Chapter 10: Imagine a Baltimore without the Orioles

August 17, 2018 | Nestor Aparicio

that day.

Flanagan on the hill…The last out…The “Field Of Dreams” music…The players coming onto the field…The tears flooding everyone’s eyes in the ballpark…And, finally, Brooks pops out of that dugout!

(Incidentally, the guy who orchestrated that entire afternoon, Rick Vaughn, who now works in public relations for the Tampa Bay Devil Rays, was one of the first to leave the Orioles when Peter Angelos bought the team. He was a SUPER person and he really understood BALTIMORE and the Orioles and that community connection. The Orioles of 2006 went the entire season ignoring the 1966 World Championship team. THAT’S how things change in a city and community in 15 years and that’s one of the major problems with this ownership group.)

My Pop was not on 33rd Street that afternoon, he was getting pretty ill later in his life and lived just eight more months. He was watching on TV, but his spirit and soul were there with me just seven miles apart from where we sat that afternoon because there wasn’t a memory I had of that place — even then, when I was 22 — that didn’t in some way completely unravel and disable me and flood my tear ducts because of him.

I actually attended all three games against Detroit that weekend, and on the Saturday afternoon, all by myself, I walked over to that portal of Sect. 10 — where I walked with my father 30 to 40 nights a summer for a decade — and just sat and openly sobbed there in the corner. They didn’t have any tissues in those smelly old bathrooms and the vendors were out of napkins because the stadium was so full and it was late in the game and they were running out of everything. A hot dog vendor saw me breaking down and came over and offered me some of that waxed paper they use to serve the Esskay Orioles franks in.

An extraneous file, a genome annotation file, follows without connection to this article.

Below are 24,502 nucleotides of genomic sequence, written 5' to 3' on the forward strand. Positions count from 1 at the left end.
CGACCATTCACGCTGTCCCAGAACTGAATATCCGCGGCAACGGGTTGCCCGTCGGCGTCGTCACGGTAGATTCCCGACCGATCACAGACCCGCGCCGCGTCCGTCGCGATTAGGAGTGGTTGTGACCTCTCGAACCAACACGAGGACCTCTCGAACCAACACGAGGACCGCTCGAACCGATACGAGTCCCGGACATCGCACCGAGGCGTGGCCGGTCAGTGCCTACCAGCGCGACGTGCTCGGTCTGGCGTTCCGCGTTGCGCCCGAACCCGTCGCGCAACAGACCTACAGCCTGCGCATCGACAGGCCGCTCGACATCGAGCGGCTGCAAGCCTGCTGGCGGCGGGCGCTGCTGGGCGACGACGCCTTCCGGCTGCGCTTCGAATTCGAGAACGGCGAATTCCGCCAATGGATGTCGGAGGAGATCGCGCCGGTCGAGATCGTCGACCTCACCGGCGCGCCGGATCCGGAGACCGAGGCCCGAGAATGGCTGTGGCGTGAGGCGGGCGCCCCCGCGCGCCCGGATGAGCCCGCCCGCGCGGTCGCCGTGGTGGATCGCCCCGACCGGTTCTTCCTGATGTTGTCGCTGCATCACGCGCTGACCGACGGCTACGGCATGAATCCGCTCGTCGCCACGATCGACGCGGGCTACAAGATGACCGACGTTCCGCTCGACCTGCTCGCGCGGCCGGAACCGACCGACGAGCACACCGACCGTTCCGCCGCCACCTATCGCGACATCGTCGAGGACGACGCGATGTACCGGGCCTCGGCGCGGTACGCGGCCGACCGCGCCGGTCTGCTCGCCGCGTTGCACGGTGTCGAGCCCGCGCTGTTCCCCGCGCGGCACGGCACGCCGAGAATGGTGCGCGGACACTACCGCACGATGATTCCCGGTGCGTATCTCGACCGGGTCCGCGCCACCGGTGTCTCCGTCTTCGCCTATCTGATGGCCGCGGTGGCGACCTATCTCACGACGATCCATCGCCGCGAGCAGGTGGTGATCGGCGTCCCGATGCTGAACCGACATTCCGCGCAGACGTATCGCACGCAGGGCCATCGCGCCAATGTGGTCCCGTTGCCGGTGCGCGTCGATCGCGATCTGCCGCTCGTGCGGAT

I was snotting all over the place! It was a disgraceful scene!

Even then, I thought my Pop would have thought that the whole episode would be pretty funny and it kinda cheered me up. He would have told me to stop blubbering and be a man!

There was just nothing like Memorial Stadium and there never will be anything like it again.

Which, of course, brings us to Camden Yards — the best (and worst) thing that ever happened to the Orioles and the City of Baltimore.

On the Friday before the Orioles were to open Oriole Park at Camden Yards in April 1992, the media was given the grand tour. There were hundreds of reporters from all over the area and the country who wanted to be there and snoop around the ballpark on that chilly morning. Remember, Camden Yards was the first retro-ballpark in the world.

Even 14 years later — that stadium — its location, its design and its Warehouse are the absolute GOLD STANDARD for every ballpark (baseball or otherwise) that’s been built since. The team even invited celebrity Orioles’ fans like Joan Jett to come along because the interest was so high. Be honest: the first time you COULD see Oriole Park, you DID!

Everyone was delectably curious!

I had just left The Evening Sun three months earlier and was finding my way on radio on WITH-AM 1230 (let’s be honest, I had about eight listeners at that point), and that day the first person I ran into was my mentor, John Steadman.

“Senor, you excited about this ballpark?” he asked me. I didn’t know what to make of the place and I honestly was a little miffed that they left Memorial Stadium, even though